A future Palestinian state will only be protected by its police force and not by a Palestinian army, President Mahmoud Abbas said late Sunday.
NATO troops, led by the Americans, should be responsible for the security of a future Palestinian state, he said in a New York Times interview. He also claimed that their deployment could be for an indefinite amount of time.
“For a long time, and wherever they want, not only on the eastern borders, but also on the western borders, everywhere,” Abbas said. “The third party can stay. They can stay to reassure the Israelis, and to protect us.
Regarding recognizing Israel as the Jewish State, Abbas said there wasn't a chance that would happen.
Abbas refused also, however, to let any failure turn into an armed uprising. “In my life, and if I have any more life in the future, I will never return to the armed struggle.”
In regards to a Palestinian army, Abbas made it clear that he knew his neighbors well.
“We will be demilitarized,” he added. “Do you think we have any illusion that we can have any security if the Israelis do not feel they have security?”
Abbas said that the idea to deploy NATO troops was also supported by former prime ministers Ehud Barak and Ehud Olmert, as well as US president George W. Bush.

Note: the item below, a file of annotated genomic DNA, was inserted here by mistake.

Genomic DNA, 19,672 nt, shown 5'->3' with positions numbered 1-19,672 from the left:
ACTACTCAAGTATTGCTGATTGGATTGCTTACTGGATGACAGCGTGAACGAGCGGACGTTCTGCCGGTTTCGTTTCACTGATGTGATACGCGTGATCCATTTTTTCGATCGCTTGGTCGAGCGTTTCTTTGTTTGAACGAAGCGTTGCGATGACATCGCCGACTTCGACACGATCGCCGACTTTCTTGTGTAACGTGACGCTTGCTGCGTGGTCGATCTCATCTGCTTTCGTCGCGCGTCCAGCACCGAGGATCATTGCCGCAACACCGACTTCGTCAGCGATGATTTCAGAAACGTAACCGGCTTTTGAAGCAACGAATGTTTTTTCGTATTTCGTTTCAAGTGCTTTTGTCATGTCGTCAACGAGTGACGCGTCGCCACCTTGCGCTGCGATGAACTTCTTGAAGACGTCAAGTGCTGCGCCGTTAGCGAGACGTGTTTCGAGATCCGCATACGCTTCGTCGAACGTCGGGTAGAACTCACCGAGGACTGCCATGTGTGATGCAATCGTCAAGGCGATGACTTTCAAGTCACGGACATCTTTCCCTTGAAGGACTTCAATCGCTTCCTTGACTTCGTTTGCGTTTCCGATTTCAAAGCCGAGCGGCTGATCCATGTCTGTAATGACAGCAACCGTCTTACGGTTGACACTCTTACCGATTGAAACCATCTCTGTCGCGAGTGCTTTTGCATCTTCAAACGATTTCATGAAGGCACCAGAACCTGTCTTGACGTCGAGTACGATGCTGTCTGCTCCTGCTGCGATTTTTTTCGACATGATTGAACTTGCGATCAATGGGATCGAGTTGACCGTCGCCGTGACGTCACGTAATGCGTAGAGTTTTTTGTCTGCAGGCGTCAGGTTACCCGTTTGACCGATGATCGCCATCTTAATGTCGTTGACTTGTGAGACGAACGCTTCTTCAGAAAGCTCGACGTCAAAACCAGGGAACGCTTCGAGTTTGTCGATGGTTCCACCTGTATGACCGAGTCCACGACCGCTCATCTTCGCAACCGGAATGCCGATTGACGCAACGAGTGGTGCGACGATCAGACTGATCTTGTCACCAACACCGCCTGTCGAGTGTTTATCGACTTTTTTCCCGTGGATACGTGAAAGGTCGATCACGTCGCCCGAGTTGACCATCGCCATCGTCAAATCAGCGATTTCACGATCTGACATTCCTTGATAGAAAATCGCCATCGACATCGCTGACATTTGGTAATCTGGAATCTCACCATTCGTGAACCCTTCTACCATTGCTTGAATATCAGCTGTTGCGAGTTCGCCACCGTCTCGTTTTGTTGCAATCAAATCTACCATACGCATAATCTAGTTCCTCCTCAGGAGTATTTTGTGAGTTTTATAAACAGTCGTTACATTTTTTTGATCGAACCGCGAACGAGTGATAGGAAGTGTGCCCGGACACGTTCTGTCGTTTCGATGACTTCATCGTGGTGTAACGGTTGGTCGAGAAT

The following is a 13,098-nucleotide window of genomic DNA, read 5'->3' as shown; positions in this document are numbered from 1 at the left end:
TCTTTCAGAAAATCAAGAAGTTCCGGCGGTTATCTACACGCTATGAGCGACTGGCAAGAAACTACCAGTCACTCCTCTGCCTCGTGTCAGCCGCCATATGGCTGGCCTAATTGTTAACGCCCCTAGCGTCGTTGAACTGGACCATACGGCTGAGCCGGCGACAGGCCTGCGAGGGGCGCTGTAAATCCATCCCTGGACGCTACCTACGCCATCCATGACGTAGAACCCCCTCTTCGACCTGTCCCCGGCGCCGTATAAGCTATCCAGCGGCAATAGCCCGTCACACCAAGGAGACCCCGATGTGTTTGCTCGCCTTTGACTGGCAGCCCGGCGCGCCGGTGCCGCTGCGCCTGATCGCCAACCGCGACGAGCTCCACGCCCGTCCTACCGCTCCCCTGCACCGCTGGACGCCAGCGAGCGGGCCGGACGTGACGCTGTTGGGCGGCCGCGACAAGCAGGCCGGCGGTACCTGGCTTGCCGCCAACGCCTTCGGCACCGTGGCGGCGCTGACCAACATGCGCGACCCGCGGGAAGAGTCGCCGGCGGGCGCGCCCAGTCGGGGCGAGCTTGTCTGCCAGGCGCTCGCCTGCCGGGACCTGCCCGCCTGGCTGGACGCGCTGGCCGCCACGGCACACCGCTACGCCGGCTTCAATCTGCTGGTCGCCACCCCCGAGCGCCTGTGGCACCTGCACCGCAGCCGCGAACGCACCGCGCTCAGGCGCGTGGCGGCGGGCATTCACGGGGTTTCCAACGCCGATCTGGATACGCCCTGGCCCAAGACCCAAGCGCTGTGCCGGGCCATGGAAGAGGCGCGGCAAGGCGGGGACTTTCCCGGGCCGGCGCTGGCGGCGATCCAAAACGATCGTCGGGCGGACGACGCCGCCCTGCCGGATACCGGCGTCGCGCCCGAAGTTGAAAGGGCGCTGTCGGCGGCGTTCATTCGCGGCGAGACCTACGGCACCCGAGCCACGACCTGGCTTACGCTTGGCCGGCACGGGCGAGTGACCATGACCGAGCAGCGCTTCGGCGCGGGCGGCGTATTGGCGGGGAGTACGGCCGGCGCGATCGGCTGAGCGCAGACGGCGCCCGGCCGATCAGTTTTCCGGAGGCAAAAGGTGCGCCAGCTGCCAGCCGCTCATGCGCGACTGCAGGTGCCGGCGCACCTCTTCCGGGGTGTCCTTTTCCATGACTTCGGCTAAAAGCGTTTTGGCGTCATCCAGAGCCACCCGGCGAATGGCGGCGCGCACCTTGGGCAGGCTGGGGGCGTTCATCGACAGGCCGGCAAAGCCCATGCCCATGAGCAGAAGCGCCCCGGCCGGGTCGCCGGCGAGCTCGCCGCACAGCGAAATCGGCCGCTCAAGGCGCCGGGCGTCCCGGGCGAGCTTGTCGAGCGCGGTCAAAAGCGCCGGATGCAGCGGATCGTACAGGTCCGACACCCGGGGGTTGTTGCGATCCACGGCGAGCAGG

He said he had previously presented the idea to Prime Minister Benjamin Netanyahu of an American-led NATO force, which would include Jordanians.
- 'Boycotting harms both Palestinians and Israelis'
- Ya'alon: If we won't reach deal with Palestinians, 'we'll manage'
- Saudi prince: Israel is an important player in the Mideast
Whom do you trust?
“I told him: ‘If you will not trust your allies, so whom do you trust? I am not bringing for you Turkey and Indonesia,’ ” Mr. Abbas recalled. “He said, ‘I trust my army only.’
He also said that the IDF could stay in the West Bank for a period of five years after a final agreement is signed, and not three years, as previously reported.
Regarding the peace talks' timeframe, the Palestinian president said he was willing to deviate from the original nine-month limit for negotiations marked on April 29.
“It’s not a sacred date,” Mr. Abbas said. “Suppose by the end of nine months we got something promising. Shall I stop? I will not stop. If, after nine months, we didn’t get anything, if there is nothing on the horizon, we will stop.”